The New House Majority and the Constitution: Through a Glass Darkly or Face to Face?

In his hilarious autobiography, My Life and Hard Times, humorist James Thurber recounted his four-year struggle to pass Biology at Ohio State.

Thurber was legally blind; but in those days before the Americans with Disabilities Act, the university made no adjustments to its curriculum for his condition. Biology was required; and to pass Biology, Thurber had to peer through the microscope and produce a sketch of living cells.

The problem was, he couldn't. For three straight years he saw only blankness. Then one day during his senior year, he suddenly began to sketch, producing "a variegated constellation of fleck, specks, and dots." When he proudly turned in his work, the professor lost his composure. "That's your eye!" he screamed. "You've fixed the lens so it reflects! You've drawn your eye!"

The Thurber story leapt to mind when I read recently that the new Tea Party-inspired members of Congress are arriving in the Capitol with pocket copies of a document they apparently believe no one else has ever heard of. Their newly adopted House rules require that every bill be introduced with a statement of its "specific Constitutional Authority."

The new House majority will underline its "the Constitution is back, and it's badass" approach by requiring (for apparently only the third time in history) that the entire document be read this Thursday in the chamber.

That's actually a good idea, and it would be especially nice if it could be read aloud by one of America's great actors--Sam Waterston, say, or Meryl Streep, or Denzel Washington. There is a kind of quiet music to the Constitution, not only in the exuberance of the Preamble but in the epic list of Congressional powers in Article I § 8, the surfer-dude vagueness of Article II, and the tight-lipped sobriety of the Bill of Rights. There certainly would be no imaginable harm in our lawmakers listening to the Constitution; when it comes to the document, I draw my motto from Dean Wormer of Animal House: Knowledge is good.

... House members don't gather to listen to non-politicians, or to each other; or, in fact, to listen at all. They come to the chamber to fulfill their primary duty, getting on television.

But we all know that House members don't gather to listen to non-politicians, or to each other; or, in fact, to listen at all. They come to the chamber to fulfill their primary duty, getting on television. So they won't be listening to a clear, coherent reading of the Constitution; instead, they are parceling it out among themselves clause by clause.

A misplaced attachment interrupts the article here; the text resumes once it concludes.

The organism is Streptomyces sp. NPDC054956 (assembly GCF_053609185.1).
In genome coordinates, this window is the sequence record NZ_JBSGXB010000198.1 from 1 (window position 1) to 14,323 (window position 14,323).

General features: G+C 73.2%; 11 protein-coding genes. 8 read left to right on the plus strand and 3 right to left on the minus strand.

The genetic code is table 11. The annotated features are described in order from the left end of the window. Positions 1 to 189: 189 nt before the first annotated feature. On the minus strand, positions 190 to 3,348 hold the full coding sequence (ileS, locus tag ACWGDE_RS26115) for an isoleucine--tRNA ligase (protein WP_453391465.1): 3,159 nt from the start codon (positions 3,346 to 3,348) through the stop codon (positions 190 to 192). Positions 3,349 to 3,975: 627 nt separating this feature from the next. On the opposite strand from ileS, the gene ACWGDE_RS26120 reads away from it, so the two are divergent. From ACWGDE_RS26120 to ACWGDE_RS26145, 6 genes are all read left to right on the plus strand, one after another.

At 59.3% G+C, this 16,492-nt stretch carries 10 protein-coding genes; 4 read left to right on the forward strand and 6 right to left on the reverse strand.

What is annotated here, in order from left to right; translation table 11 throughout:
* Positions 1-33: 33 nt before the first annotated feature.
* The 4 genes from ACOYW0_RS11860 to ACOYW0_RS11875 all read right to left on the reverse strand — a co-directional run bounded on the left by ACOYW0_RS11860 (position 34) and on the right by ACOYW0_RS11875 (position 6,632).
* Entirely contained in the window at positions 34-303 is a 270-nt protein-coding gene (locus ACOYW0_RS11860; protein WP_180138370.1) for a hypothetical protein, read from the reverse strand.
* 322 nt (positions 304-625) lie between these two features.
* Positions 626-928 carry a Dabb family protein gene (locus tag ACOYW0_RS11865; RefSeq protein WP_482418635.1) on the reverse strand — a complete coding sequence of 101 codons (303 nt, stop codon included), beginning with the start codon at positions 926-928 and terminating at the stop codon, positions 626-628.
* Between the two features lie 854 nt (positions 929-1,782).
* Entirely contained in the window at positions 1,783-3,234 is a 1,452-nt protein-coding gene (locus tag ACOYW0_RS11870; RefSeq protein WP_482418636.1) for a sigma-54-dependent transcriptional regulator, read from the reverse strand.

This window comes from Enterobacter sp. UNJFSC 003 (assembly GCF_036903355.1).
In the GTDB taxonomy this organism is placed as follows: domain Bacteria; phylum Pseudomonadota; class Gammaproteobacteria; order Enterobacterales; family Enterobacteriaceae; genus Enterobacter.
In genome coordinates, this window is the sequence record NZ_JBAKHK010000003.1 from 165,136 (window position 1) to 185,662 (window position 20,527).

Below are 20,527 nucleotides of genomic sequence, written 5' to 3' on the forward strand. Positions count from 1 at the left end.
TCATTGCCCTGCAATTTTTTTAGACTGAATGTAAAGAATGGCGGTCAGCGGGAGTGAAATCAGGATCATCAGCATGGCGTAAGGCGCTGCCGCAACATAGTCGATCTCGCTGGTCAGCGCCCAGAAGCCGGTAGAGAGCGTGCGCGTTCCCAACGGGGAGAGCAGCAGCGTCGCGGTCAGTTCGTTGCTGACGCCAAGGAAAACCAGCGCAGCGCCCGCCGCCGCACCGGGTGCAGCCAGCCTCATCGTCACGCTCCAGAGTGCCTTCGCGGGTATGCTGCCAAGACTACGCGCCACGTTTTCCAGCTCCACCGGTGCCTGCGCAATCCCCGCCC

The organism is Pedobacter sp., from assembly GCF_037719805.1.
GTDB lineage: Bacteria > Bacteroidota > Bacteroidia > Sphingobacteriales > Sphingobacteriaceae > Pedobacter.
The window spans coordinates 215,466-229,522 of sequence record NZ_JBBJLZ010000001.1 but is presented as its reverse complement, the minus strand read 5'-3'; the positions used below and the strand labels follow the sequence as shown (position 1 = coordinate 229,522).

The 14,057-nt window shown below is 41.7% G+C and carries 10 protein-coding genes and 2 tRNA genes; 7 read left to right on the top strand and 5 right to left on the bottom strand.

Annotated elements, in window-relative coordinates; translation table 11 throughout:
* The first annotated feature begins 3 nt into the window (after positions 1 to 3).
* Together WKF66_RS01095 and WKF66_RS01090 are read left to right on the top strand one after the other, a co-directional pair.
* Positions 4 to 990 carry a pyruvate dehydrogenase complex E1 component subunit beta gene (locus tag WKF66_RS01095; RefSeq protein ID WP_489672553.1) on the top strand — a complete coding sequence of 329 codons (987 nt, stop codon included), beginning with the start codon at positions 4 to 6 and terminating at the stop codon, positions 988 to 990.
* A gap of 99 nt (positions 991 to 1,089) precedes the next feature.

No one is likely to listen to the Constitution as a whole during this solemn pageant; and more's the pity. The "specific authority" rule is apt to spark some debates later in the session, as members challenge other members' constitutional interpretations. That in the abstract is all to the good (and actually a good deal less of a change from current practice than the new majority pretends). But it helps in such a debate if the participants actually have read the Constitution--read it as a whole, and with an open mind. So far the right wing of the new majority seems to have read the Constitution much the way Thurber read his microscope; it has produced a drawing that by a bizarre coincidence looks much like its own policy agenda.

Of course, this reading will not be the only opportunity for constitutional study on the part of the new members. We can all be heartened by the news that Rep. Michele Bachmann (R-MN) is going to hold a Constitution School for them. Rep. Bachmann's qualifications as a constitutionalist are suggested by the statement she issued last September for Constitution Day, which says (not making this up): "It was in the Constitution that our founding fathers penned the infamous words, 'We the People'." Even I am not going to pretend to believe that Rep. Bachmann regards the Preamble as containing words "of ill fame or repute; famed or notorious for badness of any kind; notoriously evil, wicked, or vile; held in infamy or public disgrace." I'm quite sure that she reveres the Constitution as much as I do; but her statement does suggest that she may have a slight problem understanding the meaning of ordinary words. Alas, understanding is essential to reading the Constitution. As for teaching it, we are told by our books of wisdom that if the blind lead the blind, the result may be suboptimal.

I've spent the past two years reading the Constitution carefully, with no legislative duties to distract me, and what I see in the Constitution is not something that should give comfort to small-government, state's rights, hard-money, no-internal-improvement conservatives.

Conservative Republicans tend to go on and on about how the Constitution puts shackles on Congress. Sen. Jim DeMint (R-SC) recently explained that "although the Constitution does give some defined powers to the federal government, it is overwhelmingly a document of limits, and those limits must be respected."

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Garrett Epps is a contributing writer for The Atlantic. He teaches constitutional law and creative writing for law students at the University of Baltimore. His latest book is American Justice 2014: Nine Clashing Visions on the Supreme Court.

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